Physics-based uncertainty quantification of Reynolds-averaged-navier-stokes models for turbulent flows and scalar transport
- Numerical simulations for turbulent flows and scalar (e.g. temperature, concentration and humidity) transport is one of the most challenging topics in urban wind engineering. For the design and optimization of configurations in cities, the Reynolds-averaged-Navier-Stokes (RANS) method for turbulence modeling has evident superiority over the turbulence-resolving methods (e.g. directly-numerical-simulation (DNS), large-eddy-simulation (LES), or RANS-LES hybrid approaches) in terms of efficiency and robustness. However, because "all models are wrong" (Box (1976)), the predictions of a RANS simulation always have uncertainties that originate in the inherent inadequacies of various physical hypotheses in the RANS models. To quantify these model uncertainties is not only significant for improving the practicability of RANS method in wind engineering, but also potentially help us understand the physics of turbulence in a broader sense. The objective of this thesis is to develop physics-based, data-free methods for RANS model uncertainty quantification (UQ) in engineering turbulent flows and scalar transport. These UQ methods are expected to estimate the appropriate bounds of quantities of interest (QoIs) at the cost of O(10) or fewer individual steady RANS simulations without any a priori data. The development of each method generally follows two principles: i) relaxing a well-established baseline model to address some inherent inadequacies in its physical assumptions; and ii) perturbing the released degrees-of-freedom (DOFs) based on some conceptual "limiting conditions" in physics. The studies of UQ methodologies in this thesis are divided into four separate parts as follows, of which Parts I and II are on the models for Reynolds stress, and Parts III and IV on the models for scalar flux. Part I addresses the uncertainty in the linear-eddy-viscosity (LEV) assumption that results in incorrect shape and orientation of Reynolds stress. This part directly applies the method previously proposed by Emory et al. (2013) and Gorlé et al. (2012), named Reynolds-stress-shape-perturbation (RSSP), to examine its bounding behaviors for QoIs in complex problems. The investigation reveals that the RSSP method's incapability in bounding the turbulence-related QoIs in separation and backflow regions essentially does not originates in the LEV assumption but in the dissipation determination. Part II proposes the double-scale double-LEV (DSDL) model to address the uncertainty in the energy dissipation determination, which specifically overpredicts the dissipation rates in the turbulence with vortex shedding behind bluff bodies. The model uncertainty is represented by one or two uncertain parameters that roughly indicate the intensity of the interaction between coherent structures and stochastic turbulence. The applications of the DSDL model in several problems show promising performance in terms of bounding the turbulent energies behind bluff bodies and meanwhile maintaining appropriate mean-flow predictions. Part III proposes the one-equation (OE) method to quantify the uncertainty in scalar flux models. The method is designed from the perspective of ordinary vector field, aiming at optimizing the local productions of scalar flux magnitudes. It shows some favorable bounding behaviors for scalar-related QoIs, although the ignorance of uncertainty in the modeled pressure-scrambling effect limits its performance to some extent. Alternative to OE, Part IV proposes the pressure-scrambling-perturbation (PSP) method for scalar flux model UQ by addressing the uncertainty in the pressure-scrambling effect in scalar flux dynamics. It is based on two conceptual "limits" for the pressure-scrambling directions indicated by two classical phenomenological theories. The PSP method exhibits superior bounding behaviors over the OE method for the cases in this thesis. The works in this thesis are expected to contribute to the physical foundations of both the data-free and data-driven approaches for RANS model UQ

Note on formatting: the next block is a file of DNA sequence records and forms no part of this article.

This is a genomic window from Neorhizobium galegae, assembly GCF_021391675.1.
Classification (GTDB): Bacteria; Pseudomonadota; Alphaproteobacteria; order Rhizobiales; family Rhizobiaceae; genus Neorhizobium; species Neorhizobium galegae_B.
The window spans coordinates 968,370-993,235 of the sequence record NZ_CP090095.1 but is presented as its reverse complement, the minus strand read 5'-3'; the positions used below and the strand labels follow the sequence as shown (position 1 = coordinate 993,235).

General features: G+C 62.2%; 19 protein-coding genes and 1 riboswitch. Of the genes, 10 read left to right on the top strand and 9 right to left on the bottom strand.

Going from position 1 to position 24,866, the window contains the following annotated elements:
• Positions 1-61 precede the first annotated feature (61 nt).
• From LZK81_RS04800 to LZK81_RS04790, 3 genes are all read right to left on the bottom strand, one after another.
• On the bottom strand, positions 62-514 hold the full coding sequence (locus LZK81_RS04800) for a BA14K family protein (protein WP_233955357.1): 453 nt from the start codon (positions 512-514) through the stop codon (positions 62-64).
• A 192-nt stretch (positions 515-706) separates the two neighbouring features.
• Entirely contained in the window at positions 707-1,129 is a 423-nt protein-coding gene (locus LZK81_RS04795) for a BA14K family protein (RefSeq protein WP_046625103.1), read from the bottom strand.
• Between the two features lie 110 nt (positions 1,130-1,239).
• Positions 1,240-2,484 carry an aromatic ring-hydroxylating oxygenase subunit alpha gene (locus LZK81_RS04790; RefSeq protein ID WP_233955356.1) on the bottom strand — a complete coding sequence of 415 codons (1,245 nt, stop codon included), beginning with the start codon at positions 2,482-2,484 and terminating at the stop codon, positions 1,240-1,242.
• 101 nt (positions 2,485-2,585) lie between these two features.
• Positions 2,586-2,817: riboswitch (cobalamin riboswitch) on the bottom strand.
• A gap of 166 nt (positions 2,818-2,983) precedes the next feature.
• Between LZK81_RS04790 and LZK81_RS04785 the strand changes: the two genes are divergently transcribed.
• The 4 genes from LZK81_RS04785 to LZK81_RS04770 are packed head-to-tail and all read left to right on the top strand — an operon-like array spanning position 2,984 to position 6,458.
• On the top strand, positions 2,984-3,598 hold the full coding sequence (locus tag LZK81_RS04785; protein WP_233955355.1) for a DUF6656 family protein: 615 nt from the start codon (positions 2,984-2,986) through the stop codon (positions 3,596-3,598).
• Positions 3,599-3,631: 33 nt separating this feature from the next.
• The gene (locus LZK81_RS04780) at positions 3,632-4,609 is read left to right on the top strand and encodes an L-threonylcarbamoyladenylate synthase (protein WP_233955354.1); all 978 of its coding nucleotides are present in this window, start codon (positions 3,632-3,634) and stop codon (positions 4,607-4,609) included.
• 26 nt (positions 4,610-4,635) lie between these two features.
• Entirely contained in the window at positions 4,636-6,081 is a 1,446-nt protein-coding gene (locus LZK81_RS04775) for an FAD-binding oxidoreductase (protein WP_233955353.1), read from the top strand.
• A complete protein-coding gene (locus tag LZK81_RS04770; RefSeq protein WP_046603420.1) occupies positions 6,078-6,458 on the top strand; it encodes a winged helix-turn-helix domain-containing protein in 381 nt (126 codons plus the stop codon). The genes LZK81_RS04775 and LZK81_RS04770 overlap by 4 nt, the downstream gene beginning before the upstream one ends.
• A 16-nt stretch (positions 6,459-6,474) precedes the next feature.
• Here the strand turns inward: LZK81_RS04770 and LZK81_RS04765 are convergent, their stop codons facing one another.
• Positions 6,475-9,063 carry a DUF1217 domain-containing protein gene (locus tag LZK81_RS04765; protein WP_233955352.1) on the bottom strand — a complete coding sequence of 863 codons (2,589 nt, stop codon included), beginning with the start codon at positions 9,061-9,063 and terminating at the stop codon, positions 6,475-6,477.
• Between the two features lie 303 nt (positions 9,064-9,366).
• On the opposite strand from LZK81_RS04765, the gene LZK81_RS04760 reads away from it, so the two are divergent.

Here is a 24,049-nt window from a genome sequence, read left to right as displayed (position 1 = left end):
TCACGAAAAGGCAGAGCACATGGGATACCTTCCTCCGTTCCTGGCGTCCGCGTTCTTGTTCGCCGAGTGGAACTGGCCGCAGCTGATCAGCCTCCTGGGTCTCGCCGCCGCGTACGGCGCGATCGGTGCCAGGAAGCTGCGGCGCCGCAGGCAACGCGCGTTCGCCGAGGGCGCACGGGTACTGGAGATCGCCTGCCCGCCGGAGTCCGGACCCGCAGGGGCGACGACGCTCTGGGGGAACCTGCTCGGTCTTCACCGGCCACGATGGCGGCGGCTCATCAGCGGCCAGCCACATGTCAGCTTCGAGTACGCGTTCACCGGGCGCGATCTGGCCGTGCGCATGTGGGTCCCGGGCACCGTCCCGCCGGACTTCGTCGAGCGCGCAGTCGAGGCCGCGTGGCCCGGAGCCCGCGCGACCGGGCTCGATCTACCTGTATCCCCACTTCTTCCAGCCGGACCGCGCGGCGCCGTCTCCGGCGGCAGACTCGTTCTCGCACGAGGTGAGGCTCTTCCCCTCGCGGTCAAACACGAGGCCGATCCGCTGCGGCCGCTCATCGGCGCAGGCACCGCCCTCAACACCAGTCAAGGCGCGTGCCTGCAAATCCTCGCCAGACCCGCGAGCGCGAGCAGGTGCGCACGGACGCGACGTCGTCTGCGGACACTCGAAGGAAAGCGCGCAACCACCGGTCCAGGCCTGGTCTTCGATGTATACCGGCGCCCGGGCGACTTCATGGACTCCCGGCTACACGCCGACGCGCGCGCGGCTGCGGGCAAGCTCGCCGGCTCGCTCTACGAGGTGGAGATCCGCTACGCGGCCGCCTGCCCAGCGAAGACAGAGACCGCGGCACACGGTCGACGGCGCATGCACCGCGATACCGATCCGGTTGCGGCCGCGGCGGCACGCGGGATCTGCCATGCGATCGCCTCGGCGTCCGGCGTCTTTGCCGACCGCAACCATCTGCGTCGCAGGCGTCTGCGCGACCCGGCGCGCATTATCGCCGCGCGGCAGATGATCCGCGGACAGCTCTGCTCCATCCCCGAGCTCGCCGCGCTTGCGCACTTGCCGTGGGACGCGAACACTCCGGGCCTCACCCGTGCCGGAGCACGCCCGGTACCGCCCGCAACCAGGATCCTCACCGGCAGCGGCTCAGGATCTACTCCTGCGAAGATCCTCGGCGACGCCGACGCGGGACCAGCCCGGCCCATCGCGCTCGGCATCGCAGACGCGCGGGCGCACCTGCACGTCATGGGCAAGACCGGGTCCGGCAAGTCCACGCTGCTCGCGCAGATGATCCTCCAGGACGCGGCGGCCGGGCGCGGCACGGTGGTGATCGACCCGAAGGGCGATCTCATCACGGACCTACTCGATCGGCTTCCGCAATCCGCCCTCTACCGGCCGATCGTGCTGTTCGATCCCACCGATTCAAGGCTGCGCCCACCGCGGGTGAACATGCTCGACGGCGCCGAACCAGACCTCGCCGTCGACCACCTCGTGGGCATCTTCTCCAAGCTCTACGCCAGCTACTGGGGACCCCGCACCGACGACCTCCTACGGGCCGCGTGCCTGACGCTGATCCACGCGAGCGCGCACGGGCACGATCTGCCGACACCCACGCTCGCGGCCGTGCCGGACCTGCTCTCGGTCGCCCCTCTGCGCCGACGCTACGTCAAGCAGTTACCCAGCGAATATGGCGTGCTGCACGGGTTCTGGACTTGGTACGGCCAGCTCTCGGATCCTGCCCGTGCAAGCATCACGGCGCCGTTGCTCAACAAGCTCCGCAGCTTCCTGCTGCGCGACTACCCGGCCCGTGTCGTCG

|Type of resource
|electronic resource; remote; computer; online resource
|1 online resource
|Degree committee member
|Eaton, John K
|Degree committee member
|Eaton, John K
|Stanford University, Civil & Environmental Engineering Department.
|Statement of responsibility
|Submitted to the Civil & Environmental Engineering Department
|Thesis Ph.D. Stanford University 2020
- © 2020 by Zengrong Hao
- This work is licensed under a Creative Commons Attribution Non Commercial 3.0 Unported license (CC BY-NC).
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